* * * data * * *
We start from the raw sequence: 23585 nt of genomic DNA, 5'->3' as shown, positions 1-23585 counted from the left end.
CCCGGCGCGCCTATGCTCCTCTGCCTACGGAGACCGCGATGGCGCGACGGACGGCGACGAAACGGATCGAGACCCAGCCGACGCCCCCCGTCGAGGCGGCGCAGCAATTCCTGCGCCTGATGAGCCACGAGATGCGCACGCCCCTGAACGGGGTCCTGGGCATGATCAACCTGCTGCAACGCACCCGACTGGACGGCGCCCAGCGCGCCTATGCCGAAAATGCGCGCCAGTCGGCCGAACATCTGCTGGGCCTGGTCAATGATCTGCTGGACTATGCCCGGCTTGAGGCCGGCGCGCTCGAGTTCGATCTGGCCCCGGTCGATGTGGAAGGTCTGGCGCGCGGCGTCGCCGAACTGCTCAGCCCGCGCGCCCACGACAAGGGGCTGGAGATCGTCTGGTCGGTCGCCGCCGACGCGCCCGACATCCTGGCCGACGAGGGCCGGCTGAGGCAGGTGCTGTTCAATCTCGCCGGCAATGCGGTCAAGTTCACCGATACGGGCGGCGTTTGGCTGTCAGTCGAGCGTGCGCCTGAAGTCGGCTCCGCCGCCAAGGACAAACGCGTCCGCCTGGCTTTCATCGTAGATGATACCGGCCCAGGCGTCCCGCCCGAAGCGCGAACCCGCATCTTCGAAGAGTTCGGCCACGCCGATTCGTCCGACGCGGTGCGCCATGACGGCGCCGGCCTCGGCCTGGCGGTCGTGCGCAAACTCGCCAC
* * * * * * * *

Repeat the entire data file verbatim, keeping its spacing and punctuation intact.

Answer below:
We start from the raw sequence: 23585 nt of genomic DNA, 5'->3' as shown, positions 1-23585 counted from the left end.
CCCGGCGCGCCTATGCTCCTCTGCCTACGGAGACCGCGATGGCGCGACGGACGGCGACGAAACGGATCGAGACCCAGCCGACGCCCCCCGTCGAGGCGGCGCAGCAATTCCTGCGCCTGATGAGCCACGAGATGCGCACGCCCCTGAACGGGGTCCTGGGCATGATCAACCTGCTGCAACGCACCCGACTGGACGGCGCCCAGCGCGCCTATGCCGAAAATGCGCGCCAGTCGGCCGAACATCTGCTGGGCCTGGTCAATGATCTGCTGGACTATGCCCGGCTTGAGGCCGGCGCGCTCGAGTTCGATCTGGCCCCGGTCGATGTGGAAGGTCTGGCGCGCGGCGTCGCCGAACTGCTCAGCCCGCGCGCCCACGACAAGGGGCTGGAGATCGTCTGGTCGGTCGCCGCCGACGCGCCCGACATCCTGGCCGACGAGGGCCGGCTGAGGCAGGTGCTGTTCAATCTCGCCGGCAATGCGGTCAAGTTCACCGATACGGGCGGCGTTTGGCTGTCAGTCGAGCGTGCGCCTGAAGTCGGCTCCGCCGCCAAGGACAAACGCGTCCGCCTGGCTTTCATCGTAGATGATACCGGCCCAGGCGTCCCGCCCGAAGCGCGAACCCGCATCTTCGAAGAGTTCGGCCACGCCGATTCGTCCGACGCGGTGCGCCATGACGGCGCCGGCCTCGGCCTGGCGGTCGTGCGCAAACTCGCCAC